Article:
It is illegal in Queensland for lawyers to pay a fee to a car crash scammer
Legislation was introduced in December 2019 to stop insurance car crash scamming (commonly known in the insurance industry as ‘claim farming’). A person making a CTP insurance claim must now state whether they are making the claim on their own initiative or if they were contacted by another person who solicited or induced them into making a CTP insurance claim. If they have engaged a law firm, the person making the claim must also advise whether they are aware of anyone having given a fee, gift or benefit to another person for the referral of their claim to that law firm. This practice is referred to as ‘claim farming’ or ‘car crash scamming’ and is illegal in Queensland. Severe penalties have been introduced including fines as high as $46,440 from 1 July 2023.
Requirement for a Medical Certificate
A person who has been injured and wishes to make a CTP insurance claim must complete a Notice of Accident Claim Form (Non-Fatal Injury) through our eNOAC form or PDF version (see our Forms page for more details). The form comprises information about the claimant and the crash, a Medical Certificate, Claimant Certificate; Law Practice Certificate and an authority for the insurer to access information from specified sources.
Completing the Medical Certificate is required on all CTP claims and for the insurer to consider the funding of treatment and rehabilitation. As the Medical Certificate is part of the claim form, the patient will generally present the certificate to the doctor to be completed. Doctors do not need to have a supply of certificates on hand.
The Medical Certificate (PDF, 530 KB) has been updated as a result of the new laws so that you MUST:
- physically examine the injured person and provide the date that the physical examination occurred
- state whether the injured person was, at the date of the crash, an existing patient of yours at a medical practice in which you practise or were practising
- include your AHPRA registration number
- initial at the bottom of the first page and sign at the end of the second page, where indicated.
Importance of the Medical Certificate
The Medical Certificate (PDF, 530 KB) will provide the insurer with a diagnosis and indicate the extent of the injuries and any proposed treatment. The availability of this medical information at the outset of the claim will facilitate early intervention for treatment of injuries and payment of reasonable medical, rehabilitation and pharmaceutical costs.
Insurers are only liable for injuries arising from the motor vehicle crash. If the diagnosis is not clear and/or the certificate is not complete, the insurer may need to follow up to clarify which may delay the processing of the claim. Together with the authority to obtain information, the Medical Certificate should lead to more open dialogue between the insurer and treating doctor at an earlier stage after the injury to ultimately benefit the injured person.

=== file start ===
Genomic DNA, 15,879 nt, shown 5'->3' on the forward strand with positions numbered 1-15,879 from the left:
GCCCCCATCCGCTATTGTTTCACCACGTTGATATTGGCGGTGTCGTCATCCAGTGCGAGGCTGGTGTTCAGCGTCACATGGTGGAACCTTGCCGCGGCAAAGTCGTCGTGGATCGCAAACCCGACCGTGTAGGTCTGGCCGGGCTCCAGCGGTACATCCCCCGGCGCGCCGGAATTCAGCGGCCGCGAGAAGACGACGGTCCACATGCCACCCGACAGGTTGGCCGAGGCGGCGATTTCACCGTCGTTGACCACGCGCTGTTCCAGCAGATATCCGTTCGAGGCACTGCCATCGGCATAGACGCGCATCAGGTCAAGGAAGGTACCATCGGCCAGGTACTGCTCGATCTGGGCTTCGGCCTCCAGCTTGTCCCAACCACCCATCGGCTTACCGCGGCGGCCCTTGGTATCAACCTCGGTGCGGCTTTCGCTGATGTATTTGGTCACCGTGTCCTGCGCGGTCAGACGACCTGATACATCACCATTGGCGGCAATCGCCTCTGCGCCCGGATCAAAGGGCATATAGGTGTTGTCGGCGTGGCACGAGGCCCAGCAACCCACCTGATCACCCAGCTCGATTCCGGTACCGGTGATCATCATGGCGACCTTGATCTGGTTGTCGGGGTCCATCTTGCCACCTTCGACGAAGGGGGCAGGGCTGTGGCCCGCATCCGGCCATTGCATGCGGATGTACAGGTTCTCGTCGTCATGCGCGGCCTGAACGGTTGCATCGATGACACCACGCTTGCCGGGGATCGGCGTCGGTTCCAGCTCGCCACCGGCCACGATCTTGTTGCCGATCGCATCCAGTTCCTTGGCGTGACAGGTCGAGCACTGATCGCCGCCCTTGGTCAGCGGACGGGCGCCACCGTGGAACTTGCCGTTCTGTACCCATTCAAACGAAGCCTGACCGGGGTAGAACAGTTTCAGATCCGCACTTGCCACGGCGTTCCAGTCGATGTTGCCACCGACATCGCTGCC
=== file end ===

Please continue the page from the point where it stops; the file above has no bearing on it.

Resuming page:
It is important to note that physical examination of the injured person must be performed by the medical practitioner before or when the Medical Certificate is completed by the medical practitioner. If a physical examination does not take place, this will delay the claim.
Authority to obtain information
Doctors are specifically authorised under CTP insurance legislation to disclose information to insurers. Additionally, the NOAC includes an authority from the claimant allowing the insurer to obtain records or information that may affect their claim; including information on their circumstances before the crash. The insurer must forward a copy of any information obtained under this authority to the claimant or their solicitor.
A CTP insurer or a solicitor acting on behalf of the injured person may request medical reports from the claimant’s treating doctor or another medical practitioner. The type and purpose of the reports requested may vary, from a treatment plan to a medico-legal report. The insurer or solicitor will detail in their request what information is required.
If the Medical Certificate (PDF, 530 KB) is completed during a consultation, it is envisaged that you as the doctor will charge for the consultation, including the time it takes to fill in the certificate. Medicare benefits are payable for the entire consultation time if a clinically-relevant and medically-indicated service is performed at the same time the certificate is completed. Alternatively, the patient may choose to recover the cost of the consultation direct from the insurer if and when liability is accepted. It will be paid as a medical cost.
(Note: Medicare Australia have arrangements in place to recover from CTP insurers any Medicare benefits paid on a compensation claim once a settlement or judgement is made, but these arrangements do not impact medical practitioners.)
If the only service the doctor provides is completing the Medical Certificate, medical practitioners may choose to charge the patient for the service and the patient will have to initially bear that fee and submit it to the CTP insurer as a claims cost. This scenario may occur when a lawyer simply sends the doctor the form, or the patient just presents and there is no history taken; or no examination done; or no relevant clinical service performed (because the physical examination has already occurred). Recovery of that cost would be subject to the limitations imposed in respect of legal costs and outlays.